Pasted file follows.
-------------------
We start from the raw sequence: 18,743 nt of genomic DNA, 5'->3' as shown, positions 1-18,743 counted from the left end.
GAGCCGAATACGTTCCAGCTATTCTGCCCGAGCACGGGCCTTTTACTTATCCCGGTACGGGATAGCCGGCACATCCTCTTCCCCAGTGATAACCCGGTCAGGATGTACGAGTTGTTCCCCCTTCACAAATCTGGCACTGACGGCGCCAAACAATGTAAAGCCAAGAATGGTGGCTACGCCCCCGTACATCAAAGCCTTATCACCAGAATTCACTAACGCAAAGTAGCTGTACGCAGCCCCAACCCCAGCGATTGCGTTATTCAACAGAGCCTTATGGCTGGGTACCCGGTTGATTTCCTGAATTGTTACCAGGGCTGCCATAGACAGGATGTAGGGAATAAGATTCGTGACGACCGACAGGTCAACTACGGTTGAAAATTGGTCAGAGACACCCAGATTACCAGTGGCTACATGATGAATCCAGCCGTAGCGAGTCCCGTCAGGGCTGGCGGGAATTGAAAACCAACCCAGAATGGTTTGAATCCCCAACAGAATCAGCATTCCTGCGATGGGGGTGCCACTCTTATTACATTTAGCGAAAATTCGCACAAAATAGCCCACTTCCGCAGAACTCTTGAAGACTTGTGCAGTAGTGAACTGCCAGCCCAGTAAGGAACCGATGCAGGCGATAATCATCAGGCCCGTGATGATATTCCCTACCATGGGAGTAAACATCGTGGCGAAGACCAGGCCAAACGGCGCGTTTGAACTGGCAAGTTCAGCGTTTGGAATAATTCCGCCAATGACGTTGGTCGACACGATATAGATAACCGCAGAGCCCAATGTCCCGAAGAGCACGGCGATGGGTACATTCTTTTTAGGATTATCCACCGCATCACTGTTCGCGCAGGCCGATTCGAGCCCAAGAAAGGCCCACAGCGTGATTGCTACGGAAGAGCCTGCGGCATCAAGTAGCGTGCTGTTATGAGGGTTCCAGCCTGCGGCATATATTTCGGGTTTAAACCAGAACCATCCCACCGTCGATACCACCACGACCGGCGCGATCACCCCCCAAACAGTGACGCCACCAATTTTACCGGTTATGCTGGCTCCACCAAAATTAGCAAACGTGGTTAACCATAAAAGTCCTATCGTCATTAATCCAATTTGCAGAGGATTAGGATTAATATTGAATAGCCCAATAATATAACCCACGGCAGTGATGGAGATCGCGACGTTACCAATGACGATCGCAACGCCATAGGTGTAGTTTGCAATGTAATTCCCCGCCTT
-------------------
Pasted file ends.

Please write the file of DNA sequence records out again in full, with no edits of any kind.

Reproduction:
We start from the raw sequence: 18,743 nt of genomic DNA, 5'->3' as shown, positions 1-18,743 counted from the left end.
GAGCCGAATACGTTCCAGCTATTCTGCCCGAGCACGGGCCTTTTACTTATCCCGGTACGGGATAGCCGGCACATCCTCTTCCCCAGTGATAACCCGGTCAGGATGTACGAGTTGTTCCCCCTTCACAAATCTGGCACTGACGGCGCCAAACAATGTAAAGCCAAGAATGGTGGCTACGCCCCCGTACATCAAAGCCTTATCACCAGAATTCACTAACGCAAAGTAGCTGTACGCAGCCCCAACCCCAGCGATTGCGTTATTCAACAGAGCCTTATGGCTGGGTACCCGGTTGATTTCCTGAATTGTTACCAGGGCTGCCATAGACAGGATGTAGGGAATAAGATTCGTGACGACCGACAGGTCAACTACGGTTGAAAATTGGTCAGAGACACCCAGATTACCAGTGGCTACATGATGAATCCAGCCGTAGCGAGTCCCGTCAGGGCTGGCGGGAATTGAAAACCAACCCAGAATGGTTTGAATCCCCAACAGAATCAGCATTCCTGCGATGGGGGTGCCACTCTTATTACATTTAGCGAAAATTCGCACAAAATAGCCCACTTCCGCAGAACTCTTGAAGACTTGTGCAGTAGTGAACTGCCAGCCCAGTAAGGAACCGATGCAGGCGATAATCATCAGGCCCGTGATGATATTCCCTACCATGGGAGTAAACATCGTGGCGAAGACCAGGCCAAACGGCGCGTTTGAACTGGCAAGTTCAGCGTTTGGAATAATTCCGCCAATGACGTTGGTCGACACGATATAGATAACCGCAGAGCCCAATGTCCCGAAGAGCACGGCGATGGGTACATTCTTTTTAGGATTATCCACCGCATCACTGTTCGCGCAGGCCGATTCGAGCCCAAGAAAGGCCCACAGCGTGATTGCTACGGAAGAGCCTGCGGCATCAAGTAGCGTGCTGTTATGAGGGTTCCAGCCTGCGGCATATATTTCGGGTTTAAACCAGAACCATCCCACCGTCGATACCACCACGACCGGCGCGATCACCCCCCAAACAGTGACGCCACCAATTTTACCGGTTATGCTGGCTCCACCAAAATTAGCAAACGTGGTTAACCATAAAAGTCCTATCGTCATTAATCCAATTTGCAGAGGATTAGGATTAATATTGAATAGCCCAATAATATAACCCACGGCAGTGATGGAGATCGCGACGTTACCAATGACGATCGCAACGCCATAGGTGTAGTTTGCAATGTAATTCCCCGCCTT